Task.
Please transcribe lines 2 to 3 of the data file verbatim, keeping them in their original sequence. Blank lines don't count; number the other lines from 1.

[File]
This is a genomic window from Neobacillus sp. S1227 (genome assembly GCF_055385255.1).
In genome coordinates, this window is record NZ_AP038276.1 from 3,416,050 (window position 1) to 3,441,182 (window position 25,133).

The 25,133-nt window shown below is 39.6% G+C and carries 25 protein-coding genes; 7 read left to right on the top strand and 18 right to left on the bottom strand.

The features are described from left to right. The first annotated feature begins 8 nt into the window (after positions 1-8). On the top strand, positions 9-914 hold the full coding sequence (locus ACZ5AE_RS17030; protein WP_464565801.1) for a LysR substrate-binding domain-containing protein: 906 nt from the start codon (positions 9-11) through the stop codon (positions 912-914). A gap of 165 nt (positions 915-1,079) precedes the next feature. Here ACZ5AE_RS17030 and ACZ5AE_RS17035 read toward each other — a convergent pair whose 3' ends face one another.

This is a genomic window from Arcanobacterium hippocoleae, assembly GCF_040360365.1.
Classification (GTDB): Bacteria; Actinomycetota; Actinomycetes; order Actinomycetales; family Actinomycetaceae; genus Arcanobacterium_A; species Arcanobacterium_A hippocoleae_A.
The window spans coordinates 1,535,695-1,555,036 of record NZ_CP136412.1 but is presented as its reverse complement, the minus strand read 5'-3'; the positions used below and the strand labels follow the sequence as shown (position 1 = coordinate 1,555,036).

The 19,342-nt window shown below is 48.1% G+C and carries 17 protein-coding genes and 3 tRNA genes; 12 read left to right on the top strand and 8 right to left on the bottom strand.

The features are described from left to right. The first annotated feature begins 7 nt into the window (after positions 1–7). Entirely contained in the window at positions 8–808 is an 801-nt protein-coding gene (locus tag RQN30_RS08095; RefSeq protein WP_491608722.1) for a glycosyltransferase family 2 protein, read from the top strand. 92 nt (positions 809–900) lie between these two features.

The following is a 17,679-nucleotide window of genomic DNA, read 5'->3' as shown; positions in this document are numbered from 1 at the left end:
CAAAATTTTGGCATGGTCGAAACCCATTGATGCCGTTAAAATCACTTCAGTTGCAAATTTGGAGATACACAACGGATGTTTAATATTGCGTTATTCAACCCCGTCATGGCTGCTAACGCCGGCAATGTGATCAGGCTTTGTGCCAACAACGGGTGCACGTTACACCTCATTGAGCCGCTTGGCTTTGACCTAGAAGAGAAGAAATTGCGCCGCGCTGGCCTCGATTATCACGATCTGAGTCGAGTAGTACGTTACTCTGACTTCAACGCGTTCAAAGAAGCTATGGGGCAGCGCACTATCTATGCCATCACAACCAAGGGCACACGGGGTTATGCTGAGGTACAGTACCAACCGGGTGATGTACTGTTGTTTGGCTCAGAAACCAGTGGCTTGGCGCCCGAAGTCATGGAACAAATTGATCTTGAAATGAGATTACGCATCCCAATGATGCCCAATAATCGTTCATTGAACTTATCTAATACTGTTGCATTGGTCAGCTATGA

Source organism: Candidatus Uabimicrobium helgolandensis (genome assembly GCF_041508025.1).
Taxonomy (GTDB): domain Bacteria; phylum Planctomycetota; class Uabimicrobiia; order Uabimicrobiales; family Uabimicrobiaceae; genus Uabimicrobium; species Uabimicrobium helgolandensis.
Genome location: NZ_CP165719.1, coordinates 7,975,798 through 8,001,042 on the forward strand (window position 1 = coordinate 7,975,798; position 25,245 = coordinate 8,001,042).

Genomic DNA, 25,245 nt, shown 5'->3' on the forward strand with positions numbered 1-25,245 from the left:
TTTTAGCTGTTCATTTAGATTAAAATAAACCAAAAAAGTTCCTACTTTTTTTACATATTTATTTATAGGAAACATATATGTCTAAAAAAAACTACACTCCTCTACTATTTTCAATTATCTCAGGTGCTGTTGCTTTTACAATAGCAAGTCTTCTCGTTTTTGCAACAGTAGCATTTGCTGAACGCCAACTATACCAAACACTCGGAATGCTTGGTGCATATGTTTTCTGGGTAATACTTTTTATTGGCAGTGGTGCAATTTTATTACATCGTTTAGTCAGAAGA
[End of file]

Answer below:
In genome coordinates, this window is record NZ_AP038276.1 from 3,416,050 (window position 1) to 3,441,182 (window position 25,133).

The 25,133-nt window shown below is 39.6% G+C and carries 25 protein-coding genes; 7 read left to right on the top strand and 18 right to left on the bottom strand.